The <EMBED> tag is similar to the <IMG> tag; they both have a SRC, WIDTH and
HEIGHT parameter. These parameters are required and tell the browser the media to be
displayed and the width and height of the media specified in the SRC attribute. For
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<embed src="sample.mov" width="320" height="256">
The SRC attribute is the media file to display either by an absolute or relative URL. The
HEIGHT attribute specifies the vertical size in pixels of the SRC attribute. The WIDTH
attribute specifies its horizontal size. In order for the controller to appear properly, add
16 pixels to the height of a movie. For example, set HEIGHT="256" for a movie 240
<embed src="sample.mov" width="320" height="256">
For a sound-only movie, use a height of 16 for the controller and any width that looks
good on your web page. (If you set the width to 16 for a sound-only movie, the
controller is minimized to a single Play/Pause button). For example:
<embed src="sound.mov" width="216" height="16">
Never set HEIGHT or WIDTH to less than 2, even if the movie is hidden.
Please refer to the Executive Summary at the start of this section for further <EMBED>
Media Cleaner Pro
Normally, Steve Lichak (of Media Productions) will run this application for you to
create a batch of RTSP movies. Besides the actual movie, Steve needs the fully qualified
RTSP address of the directory where the alternate and reference movies will reside on
the streaming server, e.g.:
This is where the reference movie looks for the alternate data rate streams. Remember,
this is an RTSP address. HTTP addresses need a fully qualified path, hence include the
directory name movies. An RTSP address starts at the "movie root" - movies - hence it's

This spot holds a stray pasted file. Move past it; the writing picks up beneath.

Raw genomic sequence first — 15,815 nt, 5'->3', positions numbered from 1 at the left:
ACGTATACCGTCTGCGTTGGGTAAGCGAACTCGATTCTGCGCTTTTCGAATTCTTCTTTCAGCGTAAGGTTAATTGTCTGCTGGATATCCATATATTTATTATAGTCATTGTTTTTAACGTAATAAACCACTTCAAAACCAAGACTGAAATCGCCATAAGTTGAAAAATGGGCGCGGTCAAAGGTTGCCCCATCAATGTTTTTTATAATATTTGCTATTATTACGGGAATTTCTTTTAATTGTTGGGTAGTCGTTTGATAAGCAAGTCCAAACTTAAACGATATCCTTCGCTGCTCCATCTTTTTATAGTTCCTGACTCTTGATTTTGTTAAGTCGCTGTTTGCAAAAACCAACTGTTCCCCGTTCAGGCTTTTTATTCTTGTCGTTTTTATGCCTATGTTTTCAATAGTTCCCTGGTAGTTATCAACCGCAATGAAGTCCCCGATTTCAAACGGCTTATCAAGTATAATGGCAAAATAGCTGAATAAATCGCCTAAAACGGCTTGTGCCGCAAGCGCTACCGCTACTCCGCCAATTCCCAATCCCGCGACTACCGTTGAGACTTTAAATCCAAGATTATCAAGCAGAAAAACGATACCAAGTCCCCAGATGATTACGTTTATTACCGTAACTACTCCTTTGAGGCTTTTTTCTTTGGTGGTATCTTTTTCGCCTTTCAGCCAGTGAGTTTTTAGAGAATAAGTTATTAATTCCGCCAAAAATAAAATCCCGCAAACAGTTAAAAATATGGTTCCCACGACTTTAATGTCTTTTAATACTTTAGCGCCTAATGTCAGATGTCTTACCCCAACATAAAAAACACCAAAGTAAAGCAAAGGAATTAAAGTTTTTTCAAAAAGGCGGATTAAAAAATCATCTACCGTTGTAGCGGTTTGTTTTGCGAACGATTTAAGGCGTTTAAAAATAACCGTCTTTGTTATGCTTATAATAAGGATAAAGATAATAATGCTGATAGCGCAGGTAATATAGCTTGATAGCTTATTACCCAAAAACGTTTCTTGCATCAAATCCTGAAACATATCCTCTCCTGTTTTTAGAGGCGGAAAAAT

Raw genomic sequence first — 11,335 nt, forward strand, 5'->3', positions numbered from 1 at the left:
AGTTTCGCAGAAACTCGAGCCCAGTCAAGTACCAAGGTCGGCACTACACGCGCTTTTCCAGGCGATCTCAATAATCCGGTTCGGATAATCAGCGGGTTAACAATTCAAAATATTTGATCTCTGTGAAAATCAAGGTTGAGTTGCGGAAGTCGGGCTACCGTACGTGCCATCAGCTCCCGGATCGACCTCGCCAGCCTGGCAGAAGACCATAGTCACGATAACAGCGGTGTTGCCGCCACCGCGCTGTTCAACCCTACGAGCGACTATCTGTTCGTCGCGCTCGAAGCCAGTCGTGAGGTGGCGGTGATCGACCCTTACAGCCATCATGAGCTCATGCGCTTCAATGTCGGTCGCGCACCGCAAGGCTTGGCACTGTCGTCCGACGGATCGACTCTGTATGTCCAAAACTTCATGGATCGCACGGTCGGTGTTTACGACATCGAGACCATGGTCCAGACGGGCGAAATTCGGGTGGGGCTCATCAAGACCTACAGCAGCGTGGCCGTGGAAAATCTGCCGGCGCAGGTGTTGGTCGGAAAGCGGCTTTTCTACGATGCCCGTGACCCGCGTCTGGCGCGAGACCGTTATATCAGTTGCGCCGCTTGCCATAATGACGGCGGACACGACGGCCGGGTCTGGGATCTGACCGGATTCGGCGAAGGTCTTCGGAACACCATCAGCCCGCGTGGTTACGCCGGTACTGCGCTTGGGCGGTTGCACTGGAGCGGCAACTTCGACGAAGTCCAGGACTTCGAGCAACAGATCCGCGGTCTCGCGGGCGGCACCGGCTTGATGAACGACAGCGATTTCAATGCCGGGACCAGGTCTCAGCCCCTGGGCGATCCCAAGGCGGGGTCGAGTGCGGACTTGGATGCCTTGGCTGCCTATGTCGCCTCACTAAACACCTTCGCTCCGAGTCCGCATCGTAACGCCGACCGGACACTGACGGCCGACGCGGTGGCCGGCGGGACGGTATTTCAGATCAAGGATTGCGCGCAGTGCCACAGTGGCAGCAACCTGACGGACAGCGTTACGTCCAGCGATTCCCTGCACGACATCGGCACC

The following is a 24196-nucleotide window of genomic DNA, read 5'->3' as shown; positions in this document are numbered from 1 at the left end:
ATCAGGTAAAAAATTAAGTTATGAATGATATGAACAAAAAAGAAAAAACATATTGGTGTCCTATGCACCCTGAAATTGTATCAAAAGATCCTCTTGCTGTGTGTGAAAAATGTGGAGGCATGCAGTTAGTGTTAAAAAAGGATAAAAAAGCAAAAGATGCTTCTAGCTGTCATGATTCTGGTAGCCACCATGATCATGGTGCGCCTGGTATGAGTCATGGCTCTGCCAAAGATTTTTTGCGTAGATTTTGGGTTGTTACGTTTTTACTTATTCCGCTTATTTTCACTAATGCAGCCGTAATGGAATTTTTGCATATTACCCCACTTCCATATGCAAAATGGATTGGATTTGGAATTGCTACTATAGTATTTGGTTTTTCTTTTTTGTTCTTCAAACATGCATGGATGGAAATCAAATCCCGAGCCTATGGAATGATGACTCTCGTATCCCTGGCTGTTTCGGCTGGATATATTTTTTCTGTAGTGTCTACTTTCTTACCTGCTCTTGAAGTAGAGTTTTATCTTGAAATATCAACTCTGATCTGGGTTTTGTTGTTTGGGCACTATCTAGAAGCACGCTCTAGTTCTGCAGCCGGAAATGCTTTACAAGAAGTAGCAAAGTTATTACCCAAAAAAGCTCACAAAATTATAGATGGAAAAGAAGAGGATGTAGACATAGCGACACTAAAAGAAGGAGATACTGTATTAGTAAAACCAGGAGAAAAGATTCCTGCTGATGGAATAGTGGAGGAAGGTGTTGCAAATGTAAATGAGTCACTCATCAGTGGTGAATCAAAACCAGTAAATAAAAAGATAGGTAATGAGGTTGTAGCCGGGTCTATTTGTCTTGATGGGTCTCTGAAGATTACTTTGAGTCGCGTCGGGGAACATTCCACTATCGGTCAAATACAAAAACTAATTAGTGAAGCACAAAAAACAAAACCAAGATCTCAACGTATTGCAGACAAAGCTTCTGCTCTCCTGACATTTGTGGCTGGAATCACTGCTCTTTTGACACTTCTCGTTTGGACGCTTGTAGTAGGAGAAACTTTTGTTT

not part of the URL. This is just standard web stuff.
After the media Cleaner Pro run finishes, Steve hands you a ZIP disk containing two
folders, Upload to HTTP Server and Upload to Streaming Server. The first folder
contains the reference movie and the second folder the multiple ADR movies. Upload
the contents of these two folders to the movies directory on Clipper.Lehigh.EDU. Of
course, don't use movies itself, but rather the subdirectory corresponding to the RTSP
address you supplied Steve. The reference movie and all alternates must reside in this
When writing your HTML, use an <EMBED> tag similar to that described in the
Executive Summary in the previous section, Alternate Data Rate Movies.
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If you want to experiment with Media Cleaner Pro yourself, here’s a brief rundown on
its usage. Now, I have very little experience with Media Cleaner Pro, but basically you
just use a “wizard” that leads you by the nose through a series of screens. With your
accumulated knowledge gained from reading this tutorial, you can actually make
After starting the application, either drag a movie onto Media Cleaner, or open the
movie in the File menu. You’ll see a window similar to this. Click on the movie’s
Setting column button to start a “wizard” to assist you (note that it’s already started, in
the lower right corner). The screens you will see can vary, but a typical scenario follows.
For our purposes, click on the WWW button and proceed to the next screen.
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Select the QuickTime button.
Select QuickTime Streaming.
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Select target data rate – make multiple selections for an ADR batch.
Make your best guess here!
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Select movie dimensions.
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Ah hah, a summary page, showing the movie’s total data rate. Click Finish, upload to
Clipper, and test.
Good luck, feel free to contact me.
Steve Lidie, sol0@Lehigh.EDU